“I only talked to NFL teams after our bowl game was over when I was at Oregon. It’s pretty simple for me: You can never leave your players during the season. How can you ask players to be all in and then leave when you get a better deal?”

Sources have told FOX Sports there are a couple of schools contemplating making coaching changes this month if they could land Kelly.


Washington Huskies will lose four stars to early entry in the NFL Draft

Confirmed … “Budda Baker, John Ross, Sidney Jones, Elijah Qualls enter NFL draft” … from ESPN

From the Seattle Times … Evaluations from the NFL’s College Advisory Committee have been waiting to be opened.

Now that the Huskies’ season is over, a handful of Washington underclassmen will finally take a peek at their pro projections and then take a long, hard look at declaring for the NFL draft.

Budda Baker, Sidney Jones, Elijah Qualls, John Ross III and Vita Vea are expected to strongly consider leaving UW early, a team source told The Seattle Times.

.. Ross, the Huskies’ All-American junior receiver, said he plans to discuss his options with his family and with UW coach Chris Petersen.

“I still haven’t even talked to Coach Pete,” Ross said in the locker room after the Huskies’ season-ending loss to No. 1 Alabama on Saturday night. “I was just so focused on this game. I didn’t plan on losing, but we’ve got time. If it seems to be the right thing to do, then we’ll do it.”

… Jones and Baker, both juniors, are three-year starters in UW’s secondary, and both are projected high-round picks, too.

The versatile Vea is a wild card. The 6-foot-5, 332-pound defensive lineman is a third-year sophomore, which makes him draft-eligible. UW coaches have long lauded Vea’s rare combination of size and speed.



January 2nd

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USC wins epic Rose Bowl, taking out Penn State, 52-49, with last second field goal

… Pac-12 finishes with a 3-3 record in bowl games …

From ESPN … Matt Boermeester kicked a 46-yard field goal as time expired, and No. 9 Southern California rallied from a 14-point deficit in the fourth quarter for a spectacular 52-49 victory over No. 5 Penn State on Monday night in the highest-scoring Rose Bowl ever played.

Freshman Sam Darnold passed for 453 yards and five touchdowns while leading a jaw-dropping comeback for the Trojans (10-3), who won their ninth consecutive game.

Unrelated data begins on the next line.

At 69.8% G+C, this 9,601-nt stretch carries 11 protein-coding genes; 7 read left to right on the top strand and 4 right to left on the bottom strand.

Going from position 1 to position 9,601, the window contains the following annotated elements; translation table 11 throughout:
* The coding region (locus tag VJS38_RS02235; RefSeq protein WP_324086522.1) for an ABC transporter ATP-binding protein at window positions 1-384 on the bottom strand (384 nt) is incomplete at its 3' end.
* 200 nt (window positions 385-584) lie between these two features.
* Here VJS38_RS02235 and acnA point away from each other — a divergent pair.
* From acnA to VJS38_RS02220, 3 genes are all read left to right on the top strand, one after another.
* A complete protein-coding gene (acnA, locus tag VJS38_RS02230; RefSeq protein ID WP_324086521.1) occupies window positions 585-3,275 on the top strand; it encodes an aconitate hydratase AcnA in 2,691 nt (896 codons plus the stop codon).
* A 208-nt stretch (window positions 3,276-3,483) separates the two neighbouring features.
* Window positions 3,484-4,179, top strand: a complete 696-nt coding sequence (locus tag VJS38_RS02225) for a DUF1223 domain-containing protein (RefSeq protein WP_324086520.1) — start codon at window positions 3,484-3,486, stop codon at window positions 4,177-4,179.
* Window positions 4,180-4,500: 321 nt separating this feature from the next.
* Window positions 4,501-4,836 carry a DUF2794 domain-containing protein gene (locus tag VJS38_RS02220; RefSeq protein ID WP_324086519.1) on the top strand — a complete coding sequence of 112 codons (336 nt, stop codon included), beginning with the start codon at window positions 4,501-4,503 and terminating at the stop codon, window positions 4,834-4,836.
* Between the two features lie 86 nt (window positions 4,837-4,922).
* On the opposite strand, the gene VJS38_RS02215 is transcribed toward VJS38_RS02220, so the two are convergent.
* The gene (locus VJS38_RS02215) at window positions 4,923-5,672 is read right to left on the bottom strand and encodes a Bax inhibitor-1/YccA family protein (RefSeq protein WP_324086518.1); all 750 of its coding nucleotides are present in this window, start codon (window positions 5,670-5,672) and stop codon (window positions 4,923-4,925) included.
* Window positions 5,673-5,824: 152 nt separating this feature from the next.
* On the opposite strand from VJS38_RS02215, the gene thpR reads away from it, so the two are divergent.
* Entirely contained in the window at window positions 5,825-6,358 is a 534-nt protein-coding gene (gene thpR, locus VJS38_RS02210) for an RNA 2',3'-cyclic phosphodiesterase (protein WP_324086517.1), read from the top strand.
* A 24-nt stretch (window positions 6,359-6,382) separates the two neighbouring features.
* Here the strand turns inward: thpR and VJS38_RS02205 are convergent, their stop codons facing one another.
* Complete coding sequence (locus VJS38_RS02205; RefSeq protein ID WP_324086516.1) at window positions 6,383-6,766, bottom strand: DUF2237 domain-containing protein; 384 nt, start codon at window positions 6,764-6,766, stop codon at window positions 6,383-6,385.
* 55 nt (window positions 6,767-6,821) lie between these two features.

Deontay Burnett caught a tying 27-yard TD pass from Darnold with 1:20 to play, capping an 80-yard drive in 38 seconds with no timeouts available.

Leon McQuay III then intercepted a long pass by Penn State’s Trace McSorley and returned it 32 yards to the Penn State 33 with 27 seconds left to set up Boermeester, who missed two earlier field goals. The junior confidently drilled the Rose Bowl winner, sprinting away to celebrate amid pandemonium in the packed stadium.

Trace McSorley passed for 254 yards and threw two of his four touchdown passes to Chris Godwin for the Nittany Lions (11-3), whose nine-game winning streak ended in heartbreaking fashion.

Saquon Barkley rushed for 194 yards and two TDs for the Nittany Lions (12-2), who followed up their 21-point comeback in the Big Ten title game with another ferocious rally.

But Darnold and the Trojans had something extra in one of the most entertaining evenings in the 103-game history of the Granddaddy of Them All.


Utah hires its new offensive coordinator – Taylor promises an “attacking style of offense”

From the Salt Lake Tribune … Utah has moved quickly to fill its offensive coordinator job in the new year, hiring Eastern Washington’s Troy Taylor.

Taylor comes after one year at the FCS program, and will also coach quarterbacks in addition to calling plays. Offensive line coach Jim Harding won’t be one of Utah’s co-coordinators next year — a position he served the last two years along with Aaron Roderick — but has added “assistant head coach” among his job titles.

Taylor brings a reputation for mentoring quarterbacks: He was the high school coach of Washington’s Jake Browning, and was the play caller and position coach for Gage Gubrud, who set an FCS record with 5,160 yards passing last year.

Eastern Washington was No. 1 in passing yards (401 ypg), No. 2 in total yards (529 ypg) and No. 3 in scoring offense (42.4 ppg) in the FCS. EWU went 12-2 this past season.

“I have watched Troy Taylor closely over the years when he was coaching innovative high school offenses in California and was eager to see how that translated to college coaching,” Coach Kyle Whittingham said in a statement. “He achieved the same results at Eastern Washington and we are fortunate that Troy was interested in bringing that style of offense here to Utah.”

Taylor served as an assistant at Cal and Colorado (a graduate assistant coaching wide receivers in 1995) founding The Passing Academy and developing his passing offense at Folsom High in California. Sam Whittingham, the son of tight ends coach Fred Whittingham, played for Taylor at Folsom.

From the Press Release … “I am thrilled to be a part of the University of Utah football program,” said Taylor. “I have admired Coach Whittingham and his program for a long time. The opportunity to come on board and help win a Pac-12 championship is a dream come true.

“We will have an attacking style of offense that stretches the field and the defense in every way,” Taylor continued. “Creating success for the quarterback will be our utmost priority. If your QB plays well, you have a great chance of winning. Therefore, the development of his fundamentals and skill set are vital. However, it is just as imperative to have an offensive system that is both dynamic and user friendly. That has been the driving force in my offensive philosophy and I am excited to bring this to the University of Utah.”